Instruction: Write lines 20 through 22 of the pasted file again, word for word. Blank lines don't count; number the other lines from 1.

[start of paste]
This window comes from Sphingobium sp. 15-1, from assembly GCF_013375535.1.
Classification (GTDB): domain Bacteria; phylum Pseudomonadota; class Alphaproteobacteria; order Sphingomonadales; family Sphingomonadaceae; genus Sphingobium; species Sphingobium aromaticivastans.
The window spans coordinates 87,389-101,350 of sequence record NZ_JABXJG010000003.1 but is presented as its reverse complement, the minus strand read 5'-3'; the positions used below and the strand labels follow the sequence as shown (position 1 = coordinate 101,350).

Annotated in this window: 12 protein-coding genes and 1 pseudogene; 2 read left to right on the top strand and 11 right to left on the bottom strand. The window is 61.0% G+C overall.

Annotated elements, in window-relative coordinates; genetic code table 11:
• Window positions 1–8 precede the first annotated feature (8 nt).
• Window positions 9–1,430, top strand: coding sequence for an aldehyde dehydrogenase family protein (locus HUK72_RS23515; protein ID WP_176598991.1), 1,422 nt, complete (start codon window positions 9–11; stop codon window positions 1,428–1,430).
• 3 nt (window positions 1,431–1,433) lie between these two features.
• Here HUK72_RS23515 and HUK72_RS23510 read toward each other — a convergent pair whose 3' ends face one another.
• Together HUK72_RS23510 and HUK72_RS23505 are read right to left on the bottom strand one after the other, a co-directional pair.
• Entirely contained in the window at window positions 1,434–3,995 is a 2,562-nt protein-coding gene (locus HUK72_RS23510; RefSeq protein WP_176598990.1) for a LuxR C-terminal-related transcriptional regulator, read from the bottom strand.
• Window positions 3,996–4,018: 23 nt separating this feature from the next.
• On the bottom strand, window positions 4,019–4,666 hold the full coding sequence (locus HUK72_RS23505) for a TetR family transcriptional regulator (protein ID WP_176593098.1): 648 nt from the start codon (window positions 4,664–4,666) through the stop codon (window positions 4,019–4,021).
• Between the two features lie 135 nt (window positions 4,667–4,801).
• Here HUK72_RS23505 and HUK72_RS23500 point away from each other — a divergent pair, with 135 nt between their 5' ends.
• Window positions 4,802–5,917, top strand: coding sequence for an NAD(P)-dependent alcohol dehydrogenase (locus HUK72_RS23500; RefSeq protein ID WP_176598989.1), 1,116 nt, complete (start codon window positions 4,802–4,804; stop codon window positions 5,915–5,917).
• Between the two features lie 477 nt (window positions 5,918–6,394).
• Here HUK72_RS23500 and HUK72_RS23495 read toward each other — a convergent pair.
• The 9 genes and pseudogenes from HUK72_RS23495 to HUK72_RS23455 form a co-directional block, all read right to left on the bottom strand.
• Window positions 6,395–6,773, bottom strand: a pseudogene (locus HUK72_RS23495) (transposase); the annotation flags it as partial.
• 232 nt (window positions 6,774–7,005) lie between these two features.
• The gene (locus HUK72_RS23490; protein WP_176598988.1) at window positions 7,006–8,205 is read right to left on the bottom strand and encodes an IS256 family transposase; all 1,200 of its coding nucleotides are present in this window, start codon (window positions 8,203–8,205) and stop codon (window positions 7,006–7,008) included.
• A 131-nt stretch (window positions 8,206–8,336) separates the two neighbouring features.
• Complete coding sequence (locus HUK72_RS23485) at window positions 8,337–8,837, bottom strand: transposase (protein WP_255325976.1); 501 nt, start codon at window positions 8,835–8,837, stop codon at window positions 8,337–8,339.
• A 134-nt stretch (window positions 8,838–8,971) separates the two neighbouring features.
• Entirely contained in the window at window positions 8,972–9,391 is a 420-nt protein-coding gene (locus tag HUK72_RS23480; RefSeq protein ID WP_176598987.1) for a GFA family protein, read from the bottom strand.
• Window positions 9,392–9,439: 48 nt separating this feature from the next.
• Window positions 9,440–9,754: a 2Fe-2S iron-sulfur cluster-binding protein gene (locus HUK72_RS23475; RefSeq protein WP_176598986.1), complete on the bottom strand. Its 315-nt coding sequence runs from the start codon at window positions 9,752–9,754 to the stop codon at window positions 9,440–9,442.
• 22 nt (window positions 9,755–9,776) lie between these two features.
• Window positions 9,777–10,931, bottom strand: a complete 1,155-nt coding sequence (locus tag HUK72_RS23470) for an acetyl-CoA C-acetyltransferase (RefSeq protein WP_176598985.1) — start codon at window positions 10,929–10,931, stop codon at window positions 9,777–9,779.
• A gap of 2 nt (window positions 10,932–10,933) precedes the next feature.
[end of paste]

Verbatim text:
• Window positions 6,395–6,773, bottom strand: a pseudogene (locus HUK72_RS23495) (transposase); the annotation flags it as partial.
• 232 nt (window positions 6,774–7,005) lie between these two features.
• The gene (locus HUK72_RS23490; protein WP_176598988.1) at window positions 7,006–8,205 is read right to left on the bottom strand and encodes an IS256 family transposase; all 1,200 of its coding nucleotides are present in this window, start codon (window positions 8,203–8,205) and stop codon (window positions 7,006–7,008) included.